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Versions: 00 01 02                                                      
Internet-Draft                                                 M. Smith
Common Authentication technology WG                           TIAA-CREF
<draft-ietf-cat-gssv2-javabind-spi-02.txt>                    October 1999

Expires: January 2000


           A Service Provider API for GSS mechanisms in Java




1.  Status of this Memo

   This document is an Internet-Draft and is in full conformance with
   all provisions of Section 10 of RFC2026.

   Internet-Drafts are working documents of the Internet Engineering
   Task Force (IETF), its areas, and its working groups.  Note that
   other groups may also distribute working documents as Internet-
   Drafts.

   Internet-Drafts are draft documents valid for a maximum of six months
   and may be updated, replaced, or obsoleted by other documents at any
   time.  It is inappropriate to use Internet-Drafts as reference
   material or to cite them other than as "work in progress."

   The list of current Internet-Drafts can be accessed at
   http://www.ietf.org/ietf/1id-abstracts.txt.

   The list of Internet-Draft Shadow Directories can be accessed at
   http://www.ietf.org/shadow.html.



2.  Abstract

   This document specifies a "provider API" by which GSS mechanisms
   implemented in Java can be accessed through an intermediate "broker"
   or "shim" layer.

3.  Acknowledgments

   This document is the result of work done in the Common Authentication
   Technology (CAT) working group of the IETF. Special thanks are due to
   Mayank Upadhyay and Jack Kabat. Thanks also are due to John Linn for
   helpful comments on a preliminary version of this document. Dave
   Arnold's eagle eyes detected several errors and inconsistencies in an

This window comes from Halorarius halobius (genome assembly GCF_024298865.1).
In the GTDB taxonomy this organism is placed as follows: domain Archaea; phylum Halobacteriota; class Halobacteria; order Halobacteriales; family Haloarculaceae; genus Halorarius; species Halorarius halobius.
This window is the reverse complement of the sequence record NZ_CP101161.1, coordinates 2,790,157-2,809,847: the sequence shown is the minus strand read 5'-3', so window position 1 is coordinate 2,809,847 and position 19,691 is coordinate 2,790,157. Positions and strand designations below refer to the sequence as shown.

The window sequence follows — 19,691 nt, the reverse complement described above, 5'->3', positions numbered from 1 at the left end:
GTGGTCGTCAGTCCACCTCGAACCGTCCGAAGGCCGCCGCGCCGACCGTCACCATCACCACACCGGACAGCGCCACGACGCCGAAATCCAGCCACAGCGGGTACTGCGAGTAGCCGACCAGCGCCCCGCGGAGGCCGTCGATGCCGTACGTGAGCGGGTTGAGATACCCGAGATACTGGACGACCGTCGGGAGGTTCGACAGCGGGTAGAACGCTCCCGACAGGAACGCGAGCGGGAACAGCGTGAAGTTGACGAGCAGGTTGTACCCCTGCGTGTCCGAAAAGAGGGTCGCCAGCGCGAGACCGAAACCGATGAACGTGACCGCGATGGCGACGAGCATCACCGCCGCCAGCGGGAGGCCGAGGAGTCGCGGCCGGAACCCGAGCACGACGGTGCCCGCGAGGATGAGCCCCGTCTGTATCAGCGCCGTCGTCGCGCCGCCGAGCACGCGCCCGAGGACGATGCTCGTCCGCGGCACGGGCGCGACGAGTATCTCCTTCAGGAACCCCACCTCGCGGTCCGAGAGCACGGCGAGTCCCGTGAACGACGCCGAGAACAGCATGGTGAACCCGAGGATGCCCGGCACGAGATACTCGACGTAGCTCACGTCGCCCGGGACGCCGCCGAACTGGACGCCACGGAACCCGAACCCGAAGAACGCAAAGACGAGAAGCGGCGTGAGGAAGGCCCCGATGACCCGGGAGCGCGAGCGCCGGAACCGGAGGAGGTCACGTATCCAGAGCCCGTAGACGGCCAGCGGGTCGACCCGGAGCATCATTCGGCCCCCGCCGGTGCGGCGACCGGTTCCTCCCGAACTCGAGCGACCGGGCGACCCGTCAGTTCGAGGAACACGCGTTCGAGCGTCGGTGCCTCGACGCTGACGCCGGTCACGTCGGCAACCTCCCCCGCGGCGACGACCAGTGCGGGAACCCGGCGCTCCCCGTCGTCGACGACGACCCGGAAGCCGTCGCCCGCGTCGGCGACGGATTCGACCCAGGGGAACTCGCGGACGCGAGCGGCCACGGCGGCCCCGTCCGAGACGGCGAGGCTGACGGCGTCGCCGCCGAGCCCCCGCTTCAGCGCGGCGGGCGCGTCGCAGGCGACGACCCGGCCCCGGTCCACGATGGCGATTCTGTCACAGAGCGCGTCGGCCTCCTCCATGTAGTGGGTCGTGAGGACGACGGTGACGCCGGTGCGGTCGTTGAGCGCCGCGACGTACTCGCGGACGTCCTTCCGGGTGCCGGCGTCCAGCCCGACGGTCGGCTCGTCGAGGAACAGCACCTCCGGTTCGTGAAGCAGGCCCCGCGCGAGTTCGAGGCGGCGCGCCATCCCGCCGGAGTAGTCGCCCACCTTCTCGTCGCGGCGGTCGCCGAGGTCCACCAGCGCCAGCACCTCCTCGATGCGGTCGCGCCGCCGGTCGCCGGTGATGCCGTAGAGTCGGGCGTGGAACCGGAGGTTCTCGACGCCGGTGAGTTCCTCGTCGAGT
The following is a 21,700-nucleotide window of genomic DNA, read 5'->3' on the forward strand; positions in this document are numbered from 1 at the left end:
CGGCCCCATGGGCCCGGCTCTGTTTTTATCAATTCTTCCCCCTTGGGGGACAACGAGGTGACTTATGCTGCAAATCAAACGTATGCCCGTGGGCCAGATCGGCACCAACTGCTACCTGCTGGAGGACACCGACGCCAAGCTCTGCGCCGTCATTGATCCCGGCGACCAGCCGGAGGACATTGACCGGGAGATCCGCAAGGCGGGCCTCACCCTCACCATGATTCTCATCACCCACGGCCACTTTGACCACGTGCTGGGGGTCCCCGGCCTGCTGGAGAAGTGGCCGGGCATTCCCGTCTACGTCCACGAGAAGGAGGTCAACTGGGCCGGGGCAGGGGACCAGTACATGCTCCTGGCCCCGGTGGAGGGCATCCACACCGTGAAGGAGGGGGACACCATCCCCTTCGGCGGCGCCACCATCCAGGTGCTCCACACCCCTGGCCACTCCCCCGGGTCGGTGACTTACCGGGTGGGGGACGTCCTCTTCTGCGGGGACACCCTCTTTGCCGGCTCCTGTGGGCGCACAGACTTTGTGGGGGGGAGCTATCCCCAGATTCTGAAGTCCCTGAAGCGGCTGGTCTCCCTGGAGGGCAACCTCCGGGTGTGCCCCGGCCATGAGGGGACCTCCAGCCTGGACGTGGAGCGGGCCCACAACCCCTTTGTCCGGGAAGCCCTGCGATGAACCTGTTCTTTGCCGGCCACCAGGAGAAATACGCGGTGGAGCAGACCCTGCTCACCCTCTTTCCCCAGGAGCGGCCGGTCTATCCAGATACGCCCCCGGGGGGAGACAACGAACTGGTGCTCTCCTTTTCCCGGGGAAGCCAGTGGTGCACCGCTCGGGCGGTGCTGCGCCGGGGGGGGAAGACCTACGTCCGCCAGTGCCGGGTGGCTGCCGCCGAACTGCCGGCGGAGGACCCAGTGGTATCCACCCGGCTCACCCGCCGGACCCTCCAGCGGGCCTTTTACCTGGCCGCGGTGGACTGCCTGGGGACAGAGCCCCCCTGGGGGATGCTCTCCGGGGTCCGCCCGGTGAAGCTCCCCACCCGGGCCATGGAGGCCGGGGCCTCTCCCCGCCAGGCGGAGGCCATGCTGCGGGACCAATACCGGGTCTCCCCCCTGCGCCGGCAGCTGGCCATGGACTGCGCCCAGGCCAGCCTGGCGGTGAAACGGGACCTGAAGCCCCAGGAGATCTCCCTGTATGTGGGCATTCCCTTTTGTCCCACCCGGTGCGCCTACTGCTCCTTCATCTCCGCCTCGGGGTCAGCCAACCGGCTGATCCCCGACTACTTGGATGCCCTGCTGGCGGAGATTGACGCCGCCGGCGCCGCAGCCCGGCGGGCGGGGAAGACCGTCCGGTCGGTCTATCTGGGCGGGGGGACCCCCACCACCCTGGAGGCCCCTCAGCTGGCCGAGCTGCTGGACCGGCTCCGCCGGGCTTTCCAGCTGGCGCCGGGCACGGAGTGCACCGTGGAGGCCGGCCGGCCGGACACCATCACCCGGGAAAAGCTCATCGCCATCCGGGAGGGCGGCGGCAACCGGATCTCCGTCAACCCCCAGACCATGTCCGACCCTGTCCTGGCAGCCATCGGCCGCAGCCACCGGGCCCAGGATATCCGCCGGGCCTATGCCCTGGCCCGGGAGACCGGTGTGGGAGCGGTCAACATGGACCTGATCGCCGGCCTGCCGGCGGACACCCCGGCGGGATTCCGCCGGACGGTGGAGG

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   earlier version.  All errors and imbecilities, of course, remain the
   author's own.

4.  Introduction

   The Generic Security Service API (GSS-API)[1], a product of the CAT
   working group, specifies a language- and mechanism-independent
   interface by which application programs can use security services
   (e.g. authentication and privacy). Companion documents specify
   "language bindings" of the abstract GSS-API to particular languages.

   For the Java language binding, it seems appropriate to define a type
   of GSS implementation consisting of a "shim" or "broker" layer,
   providing no security services itself. Actual security services would
   be provided by mechanism implementations (MIs). These MIs would
   register themselves with the "shim" layer, and be accessed by the
   shim layer through a "provider" API.

   This document specifies the interface between "shim" layer
   implementations and MIs; means for registering the latter with the
   former; and means for controlling the "default mechanism" behavior of
   shims. The interface exposed by the shim layer to application
   programs consists of the interfaces defined for the Java GSS binding,
   as described in [2], plus the additional methods specified in the
   interface org.ietf.jgss-spi.MechanismManager, defined in this
   document (see section 10 below).  Note that the interfaces of the
   Java-GSS binding remain the object of ongoing work; this document
   will be aligned with the final state of those interfaces. It is not
   expected that this alignment will involve changes to this document
   above the level of minor detail.

5.  Components of this specification

   This specification defines a java "package", to be named
   org.ietf.jgss-spi.  This package contains the following interfaces:

      org.ietf.jgss-spi.GSSMechanismManager extends
         org.ietf.jgss.GSSManager
      org.ietf.jgss-spi.GSSMechanism


6.  The shim layer and the mechanism implementation layer

   A "shim" implementation consists of a class implementing the
   interface org.ietf.jgss-spi.GSSMechanismManager (which in turn
   extends the interface org.ietf.jgss.GSSManager defined in [2]).





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7.  Mechanism implementations and providers

   A mechanism implementation (MI) consists of a class implementing the
   interface org.ietf.jgss-spi.GSSMechanism described in section 9.2
   below.  It is instances of classes implementing GSSMechanism which
   are "registered" by the "shim" as providers of security services.

   Various means are provided for making MIs available to shim
   implementations.  An array of names of classes implementing
   GSSMechanism may be listed in instances of java.security.Provider,
   indexed by a well-known property name (see 10 below). As part of its
   initialization, a shim implementation may query
   java.security.Security's getProviders() method and register any MIs
   found in installed java.security.Providers under this property name.

   Providers containing this property name can also be passed to shim